Hooker is one of the positions in a rugby league football team. Usually wearing jersey or shirt number 9, the hooker is one of the team's forwards. During scrums the hooker plays in the front row, and the position's name comes from their role of 'hooking' or 'raking' the ball back with the foot.For this reason the hooker is sometimes referred to in Australia as the rake.
Hookers have a great deal of contact with the ball, as they usually play the role of acting halfback or dummy half , picking the ball up from the play-the-ball that follows a tackle.Hookers therefore have much responsibility in that they then decide what to do with the ball, whether that be to pass it (and to whom), run with it, or occasionally to kick it. Therefore, together with the two halves and fullback, hooker is one of the four key positions that make up what is sometimes called a team's 'spine'. A trend of halves converting into hookers followed the introduction of the 10 metre rule, and many players have switched between these positions in their careers such as Geoff Toovey, Andrew Johns, Craig Gower and Peter Wallace.
The laws of rugby league state that the hooker is to be numbered 9.However, in some leagues, such as Super League, players can wear shirt numbers which do not have to conform to this system.
One book published in 1996 stated that in senior rugby league, the hooker and stand-off/five-eighth handled the ball more often than any other position.In the 2013 NRL season the top six players with the most tackles were all hookers.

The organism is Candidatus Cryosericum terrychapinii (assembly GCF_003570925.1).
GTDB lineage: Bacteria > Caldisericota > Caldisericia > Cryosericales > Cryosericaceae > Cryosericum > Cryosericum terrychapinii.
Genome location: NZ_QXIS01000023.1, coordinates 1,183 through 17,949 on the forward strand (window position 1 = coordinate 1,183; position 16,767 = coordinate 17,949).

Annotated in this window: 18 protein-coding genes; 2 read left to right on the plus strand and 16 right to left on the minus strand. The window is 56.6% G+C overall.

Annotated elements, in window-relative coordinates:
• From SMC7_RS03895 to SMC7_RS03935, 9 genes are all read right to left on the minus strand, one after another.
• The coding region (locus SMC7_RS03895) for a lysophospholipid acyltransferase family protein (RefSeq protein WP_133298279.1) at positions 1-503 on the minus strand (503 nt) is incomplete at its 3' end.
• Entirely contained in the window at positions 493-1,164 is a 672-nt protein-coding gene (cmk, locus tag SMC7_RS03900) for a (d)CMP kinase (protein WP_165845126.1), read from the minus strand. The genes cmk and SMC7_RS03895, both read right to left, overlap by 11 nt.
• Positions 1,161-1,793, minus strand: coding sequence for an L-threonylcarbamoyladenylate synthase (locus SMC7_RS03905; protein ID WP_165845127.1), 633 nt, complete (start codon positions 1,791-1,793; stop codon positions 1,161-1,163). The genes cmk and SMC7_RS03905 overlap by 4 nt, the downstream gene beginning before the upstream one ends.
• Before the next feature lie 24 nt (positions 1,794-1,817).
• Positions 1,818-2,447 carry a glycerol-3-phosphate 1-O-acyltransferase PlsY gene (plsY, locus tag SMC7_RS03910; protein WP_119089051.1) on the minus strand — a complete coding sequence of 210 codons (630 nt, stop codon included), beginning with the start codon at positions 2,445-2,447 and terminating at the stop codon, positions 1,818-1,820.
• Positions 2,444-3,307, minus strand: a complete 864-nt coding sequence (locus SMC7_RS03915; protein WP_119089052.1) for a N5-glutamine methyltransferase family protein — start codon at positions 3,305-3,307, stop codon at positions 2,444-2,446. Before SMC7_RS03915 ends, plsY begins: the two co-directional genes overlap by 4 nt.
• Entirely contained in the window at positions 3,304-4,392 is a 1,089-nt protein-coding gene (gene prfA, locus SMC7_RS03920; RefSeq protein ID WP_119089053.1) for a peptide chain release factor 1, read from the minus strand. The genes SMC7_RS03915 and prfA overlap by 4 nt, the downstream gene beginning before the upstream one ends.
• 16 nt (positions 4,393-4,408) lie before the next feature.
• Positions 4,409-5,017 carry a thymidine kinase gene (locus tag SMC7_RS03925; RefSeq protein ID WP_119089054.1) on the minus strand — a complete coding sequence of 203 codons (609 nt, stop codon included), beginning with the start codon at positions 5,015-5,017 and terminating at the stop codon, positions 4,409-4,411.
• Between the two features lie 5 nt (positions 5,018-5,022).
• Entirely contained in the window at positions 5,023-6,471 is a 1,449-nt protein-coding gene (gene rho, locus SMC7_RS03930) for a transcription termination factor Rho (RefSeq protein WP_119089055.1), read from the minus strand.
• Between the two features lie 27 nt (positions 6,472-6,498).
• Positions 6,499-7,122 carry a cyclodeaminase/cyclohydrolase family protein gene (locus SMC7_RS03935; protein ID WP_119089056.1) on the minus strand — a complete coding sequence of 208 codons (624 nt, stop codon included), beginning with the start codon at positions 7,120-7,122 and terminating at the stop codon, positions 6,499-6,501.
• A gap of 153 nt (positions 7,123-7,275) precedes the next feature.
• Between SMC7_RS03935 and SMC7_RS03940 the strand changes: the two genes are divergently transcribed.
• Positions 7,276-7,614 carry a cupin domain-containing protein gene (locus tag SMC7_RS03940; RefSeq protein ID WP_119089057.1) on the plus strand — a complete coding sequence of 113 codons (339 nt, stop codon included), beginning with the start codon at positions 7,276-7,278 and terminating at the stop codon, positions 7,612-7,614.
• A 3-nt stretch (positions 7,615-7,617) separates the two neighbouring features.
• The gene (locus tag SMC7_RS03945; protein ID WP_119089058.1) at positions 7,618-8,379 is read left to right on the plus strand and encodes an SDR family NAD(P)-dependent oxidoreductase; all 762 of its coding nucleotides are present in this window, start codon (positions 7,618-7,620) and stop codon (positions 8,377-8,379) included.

Hookers that feature in their nations' rugby league halls of fame are New Zealand's Jock Butterfield and Australia's Ken Kearney, Sandy Pearce, Cameron Smith and Noel Kelly. The most-capped British international hooker was Wales' Tommy Harris.
Rugby is a collective name for the family of team sports of rugby union and rugby league, as well as the earlier forms of football from which both games, as well as Australian rules football and gridiron football, evolved.
Rugby union, commonly known simply as rugby, is a close-contact team sport that originated in England in the first half of the 19th century. One of the two codes of rugby football, it is based on running with the ball in hand. In its most common form, a game is played between two teams of 15 players each, using an oval-shaped ball on a rectangular field called a pitch. The field has H-shaped goalposts at both ends.
Rugby league football, commonly known as just rugby league or simply league, rugby, football, or footy, is a full-contact sport played by two teams of thirteen players on a rectangular field measuring 68 metres wide and 112–122 metres long. One of the two codes of rugby football, it originated in Northern England in 1895 as a split from the Rugby Football Union over the issue of payments to the players. Its rules progressively changed with the aim of producing a faster, more entertaining game for spectators.
A scrum is a method of restarting play in rugby football that involves players packing closely together with their heads down and attempting to gain possession of the ball. Depending on whether it is in rugby union or rugby league, the scrum is used either after an accidental infringement or when the ball has gone out of play. Scrums occur more often, and are now of greater importance, in union than in league. Starting play from the line of scrimmage in gridiron football is derived from the scrum.